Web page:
European greenfinch

    European greenfinch

    Carduelis chloris

Castilian: Verderón común

Catalan: Verdum

Gallego: Verderolo

Euskera: Txorru arrunta


Orden: Passeriformes

Family: Fringillidae

Migratory status: Permanent resident


In the 2004 edition of the Red Book of Spanish Birds (Libro Rojo de las Aves de España) it is listed as “Not Evaluated”.

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It is not particularly threatened given its capacity to adapt. However, it suffers from the abuse of pesticides and herbicides in olive groves and on other crops. Also, illegal trapping causes thousands of these birds to die or be encaged.

Length / size: 15 cm / 24,5-27,5 cm

Identification: Bird that is larger than a serin or a citril finch, with a large head and a strong, sharp bill. Its colouration is a uniform emerald green with yellow on the edges of its primaries and tail. Males and females are similar, but juveniles are browner and have brown stripes on their belly.

Song: Its call is a short and energetic "hoop", with different variations, like "hoop-oop-oop". Three fast verses: "chow-row-row chee-ree-ree chooing chooing chooing" that end in "proooing".

Diet: It feeds on different varieties of seeds and also on the pulp of fleshy fruits. It hunts insects in spring to feed to its chicks.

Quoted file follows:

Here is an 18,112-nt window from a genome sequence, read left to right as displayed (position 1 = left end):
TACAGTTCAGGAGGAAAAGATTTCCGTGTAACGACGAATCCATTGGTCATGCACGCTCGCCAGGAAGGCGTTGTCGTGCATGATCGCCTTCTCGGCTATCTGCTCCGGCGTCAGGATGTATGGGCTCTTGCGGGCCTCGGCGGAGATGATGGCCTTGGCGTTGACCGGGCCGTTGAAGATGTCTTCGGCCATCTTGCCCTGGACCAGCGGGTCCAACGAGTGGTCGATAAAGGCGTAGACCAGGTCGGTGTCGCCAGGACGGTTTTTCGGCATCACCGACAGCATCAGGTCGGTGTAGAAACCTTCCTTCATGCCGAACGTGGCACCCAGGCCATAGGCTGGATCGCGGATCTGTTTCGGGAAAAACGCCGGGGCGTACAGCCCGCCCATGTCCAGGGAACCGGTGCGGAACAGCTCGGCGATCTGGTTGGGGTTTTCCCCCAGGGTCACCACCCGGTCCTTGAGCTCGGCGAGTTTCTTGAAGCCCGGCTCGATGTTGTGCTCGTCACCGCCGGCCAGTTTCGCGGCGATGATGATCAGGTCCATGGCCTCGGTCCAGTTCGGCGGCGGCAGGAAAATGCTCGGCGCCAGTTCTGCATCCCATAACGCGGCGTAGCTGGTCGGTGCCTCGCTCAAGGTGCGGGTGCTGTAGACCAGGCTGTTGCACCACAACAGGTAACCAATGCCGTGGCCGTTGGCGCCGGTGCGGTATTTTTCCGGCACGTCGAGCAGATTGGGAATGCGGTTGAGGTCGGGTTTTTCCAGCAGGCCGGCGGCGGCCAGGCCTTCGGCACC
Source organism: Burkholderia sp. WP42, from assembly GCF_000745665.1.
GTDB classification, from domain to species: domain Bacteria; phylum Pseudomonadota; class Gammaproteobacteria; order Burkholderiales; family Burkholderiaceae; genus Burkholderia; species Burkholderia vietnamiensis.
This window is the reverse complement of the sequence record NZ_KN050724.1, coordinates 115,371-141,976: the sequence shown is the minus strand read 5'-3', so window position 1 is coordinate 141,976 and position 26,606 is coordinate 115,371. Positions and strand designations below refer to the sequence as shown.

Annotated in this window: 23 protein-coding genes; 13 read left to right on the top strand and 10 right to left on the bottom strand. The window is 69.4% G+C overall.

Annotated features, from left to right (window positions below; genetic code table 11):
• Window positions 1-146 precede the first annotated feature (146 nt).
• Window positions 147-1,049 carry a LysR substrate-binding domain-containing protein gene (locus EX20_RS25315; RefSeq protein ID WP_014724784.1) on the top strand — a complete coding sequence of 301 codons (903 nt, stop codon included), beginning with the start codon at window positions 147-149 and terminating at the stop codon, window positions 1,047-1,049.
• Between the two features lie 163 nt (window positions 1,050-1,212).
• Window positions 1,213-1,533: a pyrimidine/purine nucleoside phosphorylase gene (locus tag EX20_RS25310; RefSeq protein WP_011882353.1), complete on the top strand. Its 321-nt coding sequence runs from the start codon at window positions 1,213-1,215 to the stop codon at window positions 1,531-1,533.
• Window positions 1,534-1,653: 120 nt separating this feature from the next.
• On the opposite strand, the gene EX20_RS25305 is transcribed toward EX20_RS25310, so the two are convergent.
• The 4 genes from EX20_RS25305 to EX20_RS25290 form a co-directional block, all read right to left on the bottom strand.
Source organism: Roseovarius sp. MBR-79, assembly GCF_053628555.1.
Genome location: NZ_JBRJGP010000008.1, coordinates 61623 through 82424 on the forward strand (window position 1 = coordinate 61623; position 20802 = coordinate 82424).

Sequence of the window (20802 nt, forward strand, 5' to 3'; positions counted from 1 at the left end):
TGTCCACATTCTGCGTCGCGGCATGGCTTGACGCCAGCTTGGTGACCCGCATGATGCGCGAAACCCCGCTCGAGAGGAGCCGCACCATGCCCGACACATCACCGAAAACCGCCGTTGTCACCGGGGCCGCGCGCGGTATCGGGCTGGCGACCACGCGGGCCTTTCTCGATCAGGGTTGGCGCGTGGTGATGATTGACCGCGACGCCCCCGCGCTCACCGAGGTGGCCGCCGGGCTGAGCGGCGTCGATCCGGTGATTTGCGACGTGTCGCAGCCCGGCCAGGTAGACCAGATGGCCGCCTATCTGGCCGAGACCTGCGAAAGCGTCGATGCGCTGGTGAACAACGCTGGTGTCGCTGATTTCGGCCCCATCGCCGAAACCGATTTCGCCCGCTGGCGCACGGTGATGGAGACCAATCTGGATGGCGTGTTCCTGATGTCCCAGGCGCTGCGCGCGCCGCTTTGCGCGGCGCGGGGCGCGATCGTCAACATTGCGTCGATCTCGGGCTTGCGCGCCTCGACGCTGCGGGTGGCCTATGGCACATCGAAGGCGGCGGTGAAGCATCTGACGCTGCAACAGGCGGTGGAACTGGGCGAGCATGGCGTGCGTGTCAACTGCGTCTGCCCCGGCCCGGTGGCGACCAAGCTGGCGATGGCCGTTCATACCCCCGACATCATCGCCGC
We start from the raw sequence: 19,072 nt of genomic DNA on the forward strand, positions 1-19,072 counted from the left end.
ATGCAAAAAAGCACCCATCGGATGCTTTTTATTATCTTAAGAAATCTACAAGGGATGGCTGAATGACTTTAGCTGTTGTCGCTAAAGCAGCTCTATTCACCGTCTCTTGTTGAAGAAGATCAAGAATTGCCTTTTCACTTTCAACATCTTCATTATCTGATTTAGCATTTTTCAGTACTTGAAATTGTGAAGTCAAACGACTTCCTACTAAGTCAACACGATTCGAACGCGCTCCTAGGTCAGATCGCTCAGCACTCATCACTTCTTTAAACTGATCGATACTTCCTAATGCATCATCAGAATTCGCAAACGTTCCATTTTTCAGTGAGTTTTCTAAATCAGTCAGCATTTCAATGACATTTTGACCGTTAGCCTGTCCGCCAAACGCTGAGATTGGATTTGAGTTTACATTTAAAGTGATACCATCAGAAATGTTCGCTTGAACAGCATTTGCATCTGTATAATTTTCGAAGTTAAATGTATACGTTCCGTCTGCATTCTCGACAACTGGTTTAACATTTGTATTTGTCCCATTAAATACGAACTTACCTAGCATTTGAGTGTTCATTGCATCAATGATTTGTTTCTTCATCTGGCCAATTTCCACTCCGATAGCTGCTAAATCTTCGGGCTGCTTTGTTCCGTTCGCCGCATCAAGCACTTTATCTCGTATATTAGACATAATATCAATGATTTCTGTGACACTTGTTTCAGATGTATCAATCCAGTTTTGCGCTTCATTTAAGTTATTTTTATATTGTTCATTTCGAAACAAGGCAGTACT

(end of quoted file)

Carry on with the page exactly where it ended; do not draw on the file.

Reproduction: The breeding period begins in March. They position the nest near other pairs and use thin branches, roots and hair to build it. The female incubates the eggs and the male feeds the chicks.


It occupies very varied environments with wooded areas up to an elevation of 2,000 metres.


In Spain: Present throughout the entire peninsula and in the archipelagos.

In Castile and León: Widely distributed in all the provinces. The densest concentrations are located in Burgos, León, Salamanca and Segovia, and it is rarest in Ávila.

Movements and migrations: It is a species that migrates partially. During the wintering period, European specimens arrive. The peninsular populations are considered sedentary or migratory, arriving in Africa in October and returning in March.


In Spain: There is an estimated population of 1 to 1.3 million breeding pairs.

In Castile and León: